New Harris Poll Survey Finds 67% of U.S. Employees Have Experienced 'Therapy Speak' at Work

American Employees Increasingly Skeptical of Employers' Intentions, Desiring Genuine Communication Amid Uncertain Economy

Two-thirds of American workers (67%) have experienced "therapy speak" at their workplace, according to the "Work & Talk Survey," the latest research from The Harris Poll Thought Leadership Practice, released today. "Therapy speak" refers to an empathetic-sounding language or tone used as a sign of understanding but often fails with appropriate follow-through.

Out of those who said they experienced "therapy speak," 34% said that it came from a direct manager, 33% from company leadership, and 30% from colleagues. The percentage is higher among Millennials, with eight in 10 experiencing "therapy speak" at work (79%).  

Within the last year, 66% of workers have experienced at least one kind of a cutback, including layoffs (28%), as well as slashed raises, and bonuses (29%). The survey also shows that 37% suffered from reduced spending budgets, 33% from a hiring freeze, and 28% from announcing layoffs.  

"The data clearly points to a disconnect in the workplace. While employers feel they are connecting empathetically, employees are increasingly skeptical of platitudes that are too often used with no follow through," said Abbey Lunney, managing director at The Harris Poll Thought Leadership and Futures Practice. 

Employees reported that their employers were very or somewhat insensitive in the way they approached a situation through communication, especially regarding bad news, including when announcing reduced or eliminated raises, discussing autonomy for remote or hybrid work, and communicating about layoffs. 

Employer's catchphrases also did not ring true and came across as disingenuous sentiments. Among the worst was "Your feedback is important to us" with 72% of employers using the phrase, and "We're all in this together" used 69% of the time. 

"This matters for building strong relationships, retaining employees, and maintaining productivity," Lunney said. "There is an opportunity for more genuine engagement that is thoughtful, compassionate, and human to rise above the 'therapy speak.'"  

The survey indicates that employees are seeing right through the communications tactics, and they are becoming increasingly skeptical of their employers' intentions.  

  • 71% of workers: "I can easily see through my company's ingenuine friendly or empathetic tone in their communications." 
  • 69% of workers: "It's hypocritical of my leadership to cut corners in my workplace (e.g., decreasing budgets or hiring); while pocketing in a lot of money in bonuses." 
  • 55% of workers: "I feel like my employer 'listens,' but only to win arguments." 

Half of the employees said they are thinking of looking for a new job and have become more resentful and less excited at work. Encountering "therapy speak" in the workplace makes 61% more hesitant to recommend the employer to others, 59% feel less excited about their job, 57% have resentment toward the leadership team, and 55% feel less valued as an employee.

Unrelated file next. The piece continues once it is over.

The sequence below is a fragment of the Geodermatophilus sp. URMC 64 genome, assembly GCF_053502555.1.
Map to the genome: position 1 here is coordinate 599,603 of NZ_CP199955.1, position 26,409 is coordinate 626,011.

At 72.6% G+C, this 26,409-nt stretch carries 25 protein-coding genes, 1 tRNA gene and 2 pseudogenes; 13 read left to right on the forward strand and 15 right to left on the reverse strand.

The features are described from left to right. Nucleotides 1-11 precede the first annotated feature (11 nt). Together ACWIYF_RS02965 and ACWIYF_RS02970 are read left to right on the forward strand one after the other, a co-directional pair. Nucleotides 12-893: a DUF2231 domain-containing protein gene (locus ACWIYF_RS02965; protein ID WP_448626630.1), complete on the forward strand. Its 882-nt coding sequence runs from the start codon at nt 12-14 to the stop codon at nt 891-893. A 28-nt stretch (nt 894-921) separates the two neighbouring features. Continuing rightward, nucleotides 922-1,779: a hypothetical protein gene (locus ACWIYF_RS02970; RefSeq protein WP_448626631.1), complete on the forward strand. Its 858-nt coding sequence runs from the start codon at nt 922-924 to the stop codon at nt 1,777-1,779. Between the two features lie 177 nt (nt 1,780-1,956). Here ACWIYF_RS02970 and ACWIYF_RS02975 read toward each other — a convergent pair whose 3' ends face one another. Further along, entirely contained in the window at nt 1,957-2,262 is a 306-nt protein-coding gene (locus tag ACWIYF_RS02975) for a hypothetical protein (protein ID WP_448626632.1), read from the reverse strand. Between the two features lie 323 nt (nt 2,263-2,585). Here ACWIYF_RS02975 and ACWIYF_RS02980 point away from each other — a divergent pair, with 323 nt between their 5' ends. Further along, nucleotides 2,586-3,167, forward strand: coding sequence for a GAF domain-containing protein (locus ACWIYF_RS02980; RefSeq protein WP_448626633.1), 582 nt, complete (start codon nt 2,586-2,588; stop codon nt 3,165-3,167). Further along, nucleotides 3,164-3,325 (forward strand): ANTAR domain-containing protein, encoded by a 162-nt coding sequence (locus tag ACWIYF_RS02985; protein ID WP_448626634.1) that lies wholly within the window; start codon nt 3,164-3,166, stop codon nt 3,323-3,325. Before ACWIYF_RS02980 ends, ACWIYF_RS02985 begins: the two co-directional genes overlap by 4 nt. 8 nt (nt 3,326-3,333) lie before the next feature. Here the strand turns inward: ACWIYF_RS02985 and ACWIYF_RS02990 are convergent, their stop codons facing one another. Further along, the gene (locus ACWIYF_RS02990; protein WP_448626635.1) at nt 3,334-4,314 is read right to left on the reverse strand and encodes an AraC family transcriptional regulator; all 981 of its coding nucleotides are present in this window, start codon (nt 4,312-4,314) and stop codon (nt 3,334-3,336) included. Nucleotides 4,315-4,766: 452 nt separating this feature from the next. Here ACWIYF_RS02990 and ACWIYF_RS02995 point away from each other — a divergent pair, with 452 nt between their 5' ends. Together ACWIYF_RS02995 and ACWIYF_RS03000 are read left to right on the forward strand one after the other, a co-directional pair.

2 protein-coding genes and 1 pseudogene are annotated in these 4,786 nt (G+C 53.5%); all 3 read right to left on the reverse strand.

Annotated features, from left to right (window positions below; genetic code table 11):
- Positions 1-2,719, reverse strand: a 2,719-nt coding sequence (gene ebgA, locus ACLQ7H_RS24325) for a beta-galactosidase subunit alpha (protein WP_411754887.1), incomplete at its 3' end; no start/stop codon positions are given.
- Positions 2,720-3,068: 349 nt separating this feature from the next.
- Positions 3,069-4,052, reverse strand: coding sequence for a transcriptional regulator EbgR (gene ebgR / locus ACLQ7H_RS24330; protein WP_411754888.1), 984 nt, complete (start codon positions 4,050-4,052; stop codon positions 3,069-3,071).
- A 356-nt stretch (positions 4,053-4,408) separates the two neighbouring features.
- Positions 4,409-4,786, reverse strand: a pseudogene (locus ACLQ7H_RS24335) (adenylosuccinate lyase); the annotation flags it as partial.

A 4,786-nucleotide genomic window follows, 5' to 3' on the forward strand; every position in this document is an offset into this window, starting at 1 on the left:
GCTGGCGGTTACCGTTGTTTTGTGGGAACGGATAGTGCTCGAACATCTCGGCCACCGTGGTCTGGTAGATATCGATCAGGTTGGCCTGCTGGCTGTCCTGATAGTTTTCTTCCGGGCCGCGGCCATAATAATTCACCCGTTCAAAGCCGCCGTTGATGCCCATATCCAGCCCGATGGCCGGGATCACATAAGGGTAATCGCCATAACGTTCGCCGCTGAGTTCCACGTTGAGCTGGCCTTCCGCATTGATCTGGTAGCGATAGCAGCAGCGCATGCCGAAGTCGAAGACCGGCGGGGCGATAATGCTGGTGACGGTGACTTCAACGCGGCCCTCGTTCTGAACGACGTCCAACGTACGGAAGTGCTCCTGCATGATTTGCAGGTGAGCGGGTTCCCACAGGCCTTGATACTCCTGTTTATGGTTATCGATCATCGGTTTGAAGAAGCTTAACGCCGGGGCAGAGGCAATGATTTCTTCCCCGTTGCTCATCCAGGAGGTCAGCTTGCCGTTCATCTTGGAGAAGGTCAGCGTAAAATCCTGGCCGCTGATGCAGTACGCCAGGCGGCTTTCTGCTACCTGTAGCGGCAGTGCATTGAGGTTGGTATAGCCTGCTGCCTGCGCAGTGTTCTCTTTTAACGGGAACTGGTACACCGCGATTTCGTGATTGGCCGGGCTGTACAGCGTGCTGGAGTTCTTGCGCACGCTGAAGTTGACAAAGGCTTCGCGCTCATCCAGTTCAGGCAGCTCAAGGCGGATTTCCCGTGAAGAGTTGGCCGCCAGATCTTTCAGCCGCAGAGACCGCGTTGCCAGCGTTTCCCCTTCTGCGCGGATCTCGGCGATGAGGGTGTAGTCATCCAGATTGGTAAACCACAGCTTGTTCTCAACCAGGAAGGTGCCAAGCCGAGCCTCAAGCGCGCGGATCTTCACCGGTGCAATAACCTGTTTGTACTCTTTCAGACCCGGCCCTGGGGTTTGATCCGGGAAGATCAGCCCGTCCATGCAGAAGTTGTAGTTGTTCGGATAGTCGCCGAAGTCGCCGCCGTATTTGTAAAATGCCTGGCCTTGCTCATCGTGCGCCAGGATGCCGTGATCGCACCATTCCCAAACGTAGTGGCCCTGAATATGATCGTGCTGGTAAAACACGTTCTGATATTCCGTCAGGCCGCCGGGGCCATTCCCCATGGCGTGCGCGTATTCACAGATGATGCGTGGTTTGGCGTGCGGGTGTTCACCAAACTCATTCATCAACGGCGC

How does this make employee-employer relationships feel more transactional and transitory? 

  • 60% of workers: "I noticed that my work relationships (e.g., with my boss, colleagues, business partners, or clients) have become more transactional in nature (i.e., everything is strictly 'business') in the last three years." 
  • 56% of workers: "My company's caring is very short-lived (i.e., there is no follow-through on plans, etc.)."
  • 55% of workers: "I don't feel like my employer has my back in difficult situations (i.e., layoffs, reduced or eliminated incentives or benefits, etc.)."

Finally, the survey found eight in 10 employees say communication at work heavily affects how they feel about their jobs. They would prefer an employer that is more genuine and honest.

  • 79% of workers: "Communication at work heavily affects how I feel about my job."
  • 81% of workers: "I prefer a genuine and honest communication over 'therapy speak' at work." 

The survey was conducted online April 28-30, 2023, among 2,075 U.S. adults comprising 810 full-time employees.  

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About Harris Poll Thought Leadership Practice 

Building on 50+ years of experience pulsing societal opinion, we design research that is credible, creative, and culturally relevant. Our practice drives thought leadership and unearthed trends for today's biggest brands. We are focused on helping our clients get ahead of what is next. 

About Harris Poll  

The Harris Poll is one of the longest-running surveys in the U.S., tracking public opinion, motivations, and social sentiment since 1963, and is now part of Harris Insights & Analytics, a global consulting and market research firm that delivers social intelligence for transformational times. We work with clients in three primary areas: building 21st-century corporate reputation, crafting brand strategy and performance tracking, and earning organic media through public relations research. Our mission is to provide insights and guidance to help leaders make the best decisions possible. To learn more, please visit

Source: Harris Poll